Up to 14,000 tons of sunscreen,
oil and lotion are washed off scuba divers, snorkelers, swimmers and surfers into our oceans each year. Coral reefs and surrounding environments suffer deeply with pollutants contained in sunscreen. On Gozo, in the Blue Hole, we can see sunscreen floating on the surface due to the number of swimmers that congregate there.
A study from 2015 confirmed that chemicals in sunscreen cause damage to our coral reefs in many ways. On popular beaches and reefs, we find high levels of the chemicals oxybenzone and octinoxate. Chemicals wash off beach-goers and water active humans skin directly into the ocean. When we take a shower, sunscreen arrives into our oceans via water discharge and treatment plants. As a result of this, we have a massive cycle of pollutants in our waters.
These chemicals damage coral reefs in a variety of ways. They contribute to coral bleaching and coral mortality and cause adult male fish to become female. They increase reproductive diseases in fish and mammals and cause neurological behavioural changes in fish.
The ingredients of sunscreen listed below are highly damaging at very low concentration. Here, just one drop in 6.5 Olympic-size swimming pools has the following toxic effects:
Oxybenzone: (Benzophenone-3, BP-3)
It disrupts coral reproduction, damages coral DNA and is known to cause coral bleaching. There are over 3500 sunscreen products, worldwide that contain this chemical. With over 14,000 tons of sunscreen ending up on coral reefs around the globe annually, it is becoming evident that the law is about to change.
This preservative shows to cause coral bleaching.
Octinoxate: (Ethylhexyl methoxycinnamate)
Also causes coral bleaching
This ingredient is banned in the USA and Japan, sadly it is allowed in Europe and Canada. This chemical causes coral bleaching.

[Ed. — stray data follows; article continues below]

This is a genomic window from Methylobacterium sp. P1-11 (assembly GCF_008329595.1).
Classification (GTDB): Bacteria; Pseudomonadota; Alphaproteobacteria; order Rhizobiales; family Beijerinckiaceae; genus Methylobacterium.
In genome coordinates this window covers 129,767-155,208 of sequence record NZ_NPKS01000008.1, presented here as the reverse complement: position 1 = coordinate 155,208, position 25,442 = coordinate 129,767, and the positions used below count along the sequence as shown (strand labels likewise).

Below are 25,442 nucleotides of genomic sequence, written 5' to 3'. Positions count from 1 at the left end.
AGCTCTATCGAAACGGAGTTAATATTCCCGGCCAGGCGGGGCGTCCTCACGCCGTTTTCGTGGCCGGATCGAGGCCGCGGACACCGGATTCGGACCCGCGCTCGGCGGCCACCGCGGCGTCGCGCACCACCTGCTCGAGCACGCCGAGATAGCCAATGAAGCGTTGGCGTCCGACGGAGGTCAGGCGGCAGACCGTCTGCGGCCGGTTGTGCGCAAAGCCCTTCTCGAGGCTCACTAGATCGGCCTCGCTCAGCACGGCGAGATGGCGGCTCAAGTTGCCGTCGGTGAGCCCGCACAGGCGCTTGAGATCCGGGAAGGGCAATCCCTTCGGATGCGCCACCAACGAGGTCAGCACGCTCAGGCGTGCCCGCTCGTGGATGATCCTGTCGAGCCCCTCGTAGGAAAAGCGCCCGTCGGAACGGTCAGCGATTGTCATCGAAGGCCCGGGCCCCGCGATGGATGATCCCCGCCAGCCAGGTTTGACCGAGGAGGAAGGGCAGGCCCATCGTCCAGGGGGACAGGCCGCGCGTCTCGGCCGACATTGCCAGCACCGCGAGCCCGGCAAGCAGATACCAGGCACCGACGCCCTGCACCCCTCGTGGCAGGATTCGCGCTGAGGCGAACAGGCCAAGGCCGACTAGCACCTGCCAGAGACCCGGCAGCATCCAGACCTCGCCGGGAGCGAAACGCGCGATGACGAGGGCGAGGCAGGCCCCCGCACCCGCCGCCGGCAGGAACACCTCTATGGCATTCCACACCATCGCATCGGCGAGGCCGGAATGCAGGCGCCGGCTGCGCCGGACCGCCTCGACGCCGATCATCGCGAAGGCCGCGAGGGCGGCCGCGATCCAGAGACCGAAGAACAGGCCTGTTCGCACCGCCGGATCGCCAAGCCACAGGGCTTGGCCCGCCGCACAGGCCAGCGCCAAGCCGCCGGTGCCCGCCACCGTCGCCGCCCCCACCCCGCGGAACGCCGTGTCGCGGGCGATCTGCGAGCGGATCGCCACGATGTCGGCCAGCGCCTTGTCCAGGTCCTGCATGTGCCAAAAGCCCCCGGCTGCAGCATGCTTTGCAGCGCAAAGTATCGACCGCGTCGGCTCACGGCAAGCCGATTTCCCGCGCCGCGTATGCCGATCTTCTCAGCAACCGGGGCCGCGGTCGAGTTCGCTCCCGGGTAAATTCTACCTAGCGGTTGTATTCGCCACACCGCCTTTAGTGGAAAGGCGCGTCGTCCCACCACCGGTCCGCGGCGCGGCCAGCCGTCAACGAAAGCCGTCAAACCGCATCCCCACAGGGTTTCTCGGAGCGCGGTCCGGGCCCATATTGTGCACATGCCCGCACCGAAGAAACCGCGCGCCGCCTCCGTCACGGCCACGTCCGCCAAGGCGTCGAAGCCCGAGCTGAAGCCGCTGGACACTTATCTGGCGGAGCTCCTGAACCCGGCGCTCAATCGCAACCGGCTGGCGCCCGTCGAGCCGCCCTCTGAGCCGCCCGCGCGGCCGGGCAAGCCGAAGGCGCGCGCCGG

In Hawaii, a new bill prohibits the sale and distribution of any sunscreen containing these two chemicals without a medical prescription. Hopefully, it will be passed worldwide to ban the use of these substances.
Sadly, it does not stop visitors from bringing sunscreens to Hawaii that contain those ingredients. However, it is up to each individual to look for reef-safe sunscreen and follow Hawaii’s great example. Take a quick look here at the recent report and you can determine how damaging sunscreen is for the ocean.
Thankfully there are a variety of reef-safe sunscreens available on the market
Endangered are our coral reefs, marine species and fish. The eco-systems, our wildlife along with fauna and flora all become caught up in this cycle of pollutants.
Below, we consider these chemicals as environmental hazards and pollutants to our oceans:
- Any form of microplastic sphere or beads.
- Any nanoparticles like zinc oxide or titanium dioxide.
- 4-methylbenzylidene camphor
- Para-aminobenzoic acid (PABA)
What can you do to help?
These studies show that sunscreen is causing great problems for the survival of our coral reefs. These findings should be taken seriously. For example, use good judgement and check the contents of your sunscreen before you purchase it. Ocean-friendly sunscreens are readily available, all we need to do is look and check.
To help protect yourself, a T-shirt or Rashguard helps to combat sunburn. It is cheaper and environmentally friendly.
Help save our oceans around the world, and protect what we all love…the sea!